[ell-i-developers] DHT 22 humidity sensor now working with ELL-i

  • From: Félix Halcartegaray V. <felix@xxxxxxxx>
  • To: ell-i-developers@xxxxxxxxxxxxx
  • Date: Sun, 29 Jun 2014 16:08:37 +0300


I went back to testing the humidity sensors (complete old thread below),
and now I was able to find the datasheet for the sensor where the
communication protocol is explained:
They use for communication a strict timing, setting the line to low for 50
us and then if the next signal lasts between 26-28 us it is a zero, and if
it lasts 70 us the data is a one.

So the problem was not on setting pins as input or output or if the process
was too slow as I thought. The DHT library counts the number of cycles of a
while loop before a state change. If the number of cycles is under 6, then
it was less than 40 us so data is zero. If the cycles are over 6, then data
is one.

And therefore, the problem was that ELL-i in this case is too fast and too
optimized. :o)
Each while loop with an Arduino Mega 2560, considering a 1 us delay
included in the loop, takes about 7 us and un ELL-i the same loop, with the
1 us delay, takes 1.1 us. So it was counting too many loops for any data
the sensor was sending.

The fix was to change the 1 us delay to a 7 us delay, thus using timings
that the library is expecting to read the data, and the sensor is now
working with ELL-i. The sensor supports both 5 volts and 3.3 volts levels.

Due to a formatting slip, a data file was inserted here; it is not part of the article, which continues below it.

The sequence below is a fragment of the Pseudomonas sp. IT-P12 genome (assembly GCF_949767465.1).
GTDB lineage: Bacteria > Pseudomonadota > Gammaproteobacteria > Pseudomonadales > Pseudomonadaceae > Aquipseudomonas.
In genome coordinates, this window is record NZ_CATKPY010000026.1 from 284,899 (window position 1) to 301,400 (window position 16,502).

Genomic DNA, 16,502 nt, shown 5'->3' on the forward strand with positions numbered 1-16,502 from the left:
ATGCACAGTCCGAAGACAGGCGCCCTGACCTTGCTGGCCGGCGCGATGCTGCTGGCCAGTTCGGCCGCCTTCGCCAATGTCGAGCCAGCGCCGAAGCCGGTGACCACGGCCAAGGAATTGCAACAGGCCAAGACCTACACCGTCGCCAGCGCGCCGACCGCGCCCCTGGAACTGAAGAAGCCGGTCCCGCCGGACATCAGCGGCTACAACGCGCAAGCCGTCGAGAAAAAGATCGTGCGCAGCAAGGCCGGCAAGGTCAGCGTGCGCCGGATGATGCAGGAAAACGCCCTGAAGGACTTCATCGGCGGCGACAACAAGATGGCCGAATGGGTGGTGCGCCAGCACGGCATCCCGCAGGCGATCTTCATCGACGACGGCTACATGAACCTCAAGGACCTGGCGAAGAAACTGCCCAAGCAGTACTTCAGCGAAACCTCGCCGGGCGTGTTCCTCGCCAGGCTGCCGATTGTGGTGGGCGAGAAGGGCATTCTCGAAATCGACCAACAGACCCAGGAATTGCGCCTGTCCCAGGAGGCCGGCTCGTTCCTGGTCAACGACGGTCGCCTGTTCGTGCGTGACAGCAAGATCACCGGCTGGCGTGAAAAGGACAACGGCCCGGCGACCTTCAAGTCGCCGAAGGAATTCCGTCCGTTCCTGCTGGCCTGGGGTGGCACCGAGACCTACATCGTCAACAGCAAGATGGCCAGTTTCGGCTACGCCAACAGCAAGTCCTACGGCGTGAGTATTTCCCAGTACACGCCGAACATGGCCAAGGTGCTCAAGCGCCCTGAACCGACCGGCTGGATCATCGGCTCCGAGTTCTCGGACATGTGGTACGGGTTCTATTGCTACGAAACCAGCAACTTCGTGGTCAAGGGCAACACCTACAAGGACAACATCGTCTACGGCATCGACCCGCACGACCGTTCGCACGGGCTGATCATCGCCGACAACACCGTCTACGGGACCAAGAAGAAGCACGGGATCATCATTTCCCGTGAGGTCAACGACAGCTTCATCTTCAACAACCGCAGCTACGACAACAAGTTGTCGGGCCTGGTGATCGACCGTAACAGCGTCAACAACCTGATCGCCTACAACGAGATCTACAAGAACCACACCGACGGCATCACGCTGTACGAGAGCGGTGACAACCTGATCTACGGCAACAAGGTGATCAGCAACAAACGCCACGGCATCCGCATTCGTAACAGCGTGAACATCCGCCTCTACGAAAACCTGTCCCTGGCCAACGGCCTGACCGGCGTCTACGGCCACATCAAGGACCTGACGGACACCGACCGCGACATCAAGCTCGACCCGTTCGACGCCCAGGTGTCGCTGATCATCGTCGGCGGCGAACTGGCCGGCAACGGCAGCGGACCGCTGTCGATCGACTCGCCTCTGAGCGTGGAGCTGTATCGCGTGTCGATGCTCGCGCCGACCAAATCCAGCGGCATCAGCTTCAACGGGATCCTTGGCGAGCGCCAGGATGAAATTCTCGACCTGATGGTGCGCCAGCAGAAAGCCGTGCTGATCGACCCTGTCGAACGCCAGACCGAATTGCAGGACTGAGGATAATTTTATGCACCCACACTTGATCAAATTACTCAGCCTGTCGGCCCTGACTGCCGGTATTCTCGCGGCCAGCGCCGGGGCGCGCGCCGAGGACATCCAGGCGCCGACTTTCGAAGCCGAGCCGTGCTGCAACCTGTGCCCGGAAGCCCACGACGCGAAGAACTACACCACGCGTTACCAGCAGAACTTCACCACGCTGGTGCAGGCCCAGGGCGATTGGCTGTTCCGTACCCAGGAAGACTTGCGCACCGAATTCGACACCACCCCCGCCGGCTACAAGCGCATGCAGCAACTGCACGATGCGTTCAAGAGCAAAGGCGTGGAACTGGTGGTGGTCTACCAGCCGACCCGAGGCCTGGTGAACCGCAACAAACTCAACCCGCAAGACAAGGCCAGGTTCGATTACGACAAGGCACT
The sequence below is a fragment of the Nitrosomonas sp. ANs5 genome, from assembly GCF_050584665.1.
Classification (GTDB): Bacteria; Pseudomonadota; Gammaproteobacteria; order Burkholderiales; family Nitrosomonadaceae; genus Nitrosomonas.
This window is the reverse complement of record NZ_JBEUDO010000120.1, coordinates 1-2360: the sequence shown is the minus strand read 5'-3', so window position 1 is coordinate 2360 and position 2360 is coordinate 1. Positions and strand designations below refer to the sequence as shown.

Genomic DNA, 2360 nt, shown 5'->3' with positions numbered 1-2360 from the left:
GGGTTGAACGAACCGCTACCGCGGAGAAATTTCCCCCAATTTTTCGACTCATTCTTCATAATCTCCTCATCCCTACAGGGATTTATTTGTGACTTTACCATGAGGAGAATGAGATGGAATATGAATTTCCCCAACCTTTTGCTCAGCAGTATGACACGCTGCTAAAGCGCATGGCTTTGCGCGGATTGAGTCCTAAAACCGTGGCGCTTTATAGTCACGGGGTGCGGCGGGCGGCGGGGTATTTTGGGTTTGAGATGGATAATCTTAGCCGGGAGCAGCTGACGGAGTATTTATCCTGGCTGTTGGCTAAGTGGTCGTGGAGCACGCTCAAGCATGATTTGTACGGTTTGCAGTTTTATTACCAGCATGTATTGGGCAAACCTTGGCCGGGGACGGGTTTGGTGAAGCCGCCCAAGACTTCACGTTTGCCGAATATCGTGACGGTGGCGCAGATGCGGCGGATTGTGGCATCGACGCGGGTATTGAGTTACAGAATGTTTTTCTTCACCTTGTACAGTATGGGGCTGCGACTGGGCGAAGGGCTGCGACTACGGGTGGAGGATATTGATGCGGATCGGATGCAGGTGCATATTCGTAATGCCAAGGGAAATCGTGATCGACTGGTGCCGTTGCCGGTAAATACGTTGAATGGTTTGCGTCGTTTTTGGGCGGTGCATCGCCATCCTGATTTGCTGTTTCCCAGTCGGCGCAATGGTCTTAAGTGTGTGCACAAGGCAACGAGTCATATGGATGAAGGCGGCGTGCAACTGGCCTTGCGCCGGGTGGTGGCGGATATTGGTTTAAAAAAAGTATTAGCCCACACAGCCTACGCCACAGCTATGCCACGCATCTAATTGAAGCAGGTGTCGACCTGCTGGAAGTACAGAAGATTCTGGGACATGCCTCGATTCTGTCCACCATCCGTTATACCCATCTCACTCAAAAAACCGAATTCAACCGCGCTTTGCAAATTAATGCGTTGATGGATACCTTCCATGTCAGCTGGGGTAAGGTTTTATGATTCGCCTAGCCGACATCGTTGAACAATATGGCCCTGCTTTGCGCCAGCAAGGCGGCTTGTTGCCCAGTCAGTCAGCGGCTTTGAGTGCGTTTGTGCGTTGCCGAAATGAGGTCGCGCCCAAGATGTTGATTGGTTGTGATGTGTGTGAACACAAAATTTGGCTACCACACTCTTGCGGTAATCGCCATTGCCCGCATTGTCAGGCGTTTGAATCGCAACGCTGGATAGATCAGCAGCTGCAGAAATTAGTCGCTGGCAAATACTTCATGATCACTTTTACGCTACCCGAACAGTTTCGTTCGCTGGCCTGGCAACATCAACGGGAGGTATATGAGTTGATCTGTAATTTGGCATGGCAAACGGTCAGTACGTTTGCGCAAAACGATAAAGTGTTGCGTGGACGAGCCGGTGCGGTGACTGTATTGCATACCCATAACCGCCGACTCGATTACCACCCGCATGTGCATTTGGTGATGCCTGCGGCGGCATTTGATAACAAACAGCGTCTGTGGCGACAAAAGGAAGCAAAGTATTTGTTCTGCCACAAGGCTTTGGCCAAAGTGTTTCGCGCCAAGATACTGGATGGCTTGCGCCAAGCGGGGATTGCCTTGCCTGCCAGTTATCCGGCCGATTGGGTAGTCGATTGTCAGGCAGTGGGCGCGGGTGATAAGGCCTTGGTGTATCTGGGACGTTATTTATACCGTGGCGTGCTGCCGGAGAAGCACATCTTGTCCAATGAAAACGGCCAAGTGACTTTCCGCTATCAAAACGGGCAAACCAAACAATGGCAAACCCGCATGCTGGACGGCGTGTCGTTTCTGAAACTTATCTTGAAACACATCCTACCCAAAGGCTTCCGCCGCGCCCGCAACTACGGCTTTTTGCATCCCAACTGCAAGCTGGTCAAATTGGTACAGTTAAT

The issue with delayMicroseconds over 20 seconds and also with two calls to
the function with the same argument where only one call is executed is
still there. So I changed a delayMicroseconds(40) to three calls to
delayMicroseconds with 20, 15 and 5 microseconds and it works good.

A call to cli() and sei() also needs to be changed to noInterrupts and
Interrupts or just commented out, because it is not defined in ELL-i


2014-02-22 19:00 GMT+02:00 Pekka Nikander <pekka.nikander@xxxxxx>:

> Good work!
> > I tested the delays with the oscilloscope, and the ASM section on
> > function delayMicroseconds that performs the delays below 20
> > microseconds works perfectly in wiring_time.h:
> Good to know.
> > The next section, for delays equal or over 20 microsecond that
> > compares the current micros() with the micros() the function started
> > works well for delays over 1000 microseconds, so the delay and
> > delayMilisecond functions work fine.
> Based on your notes below I suspect it may not be that accurate there,
> either, but that we just don't see the jitter as it is so small (tens of
> us) compared to the 1 ms...
> > The problem is with delay times between 20 and 1000 microseconds, and
> > then strange things happen on the oscilloscope, with what appear to be
> > random delays appearing, sometimes too small and sometimes too big.
> Even the comments say that sometimes the current implementation fails if
> the millisecond counter rolls over.  I don't remember how often that
> happens, but apparently only once every few days.  Anyway, at some point
> that needs to be fixed too.
> In addition to changing the cutoff value of the asm loop, we could also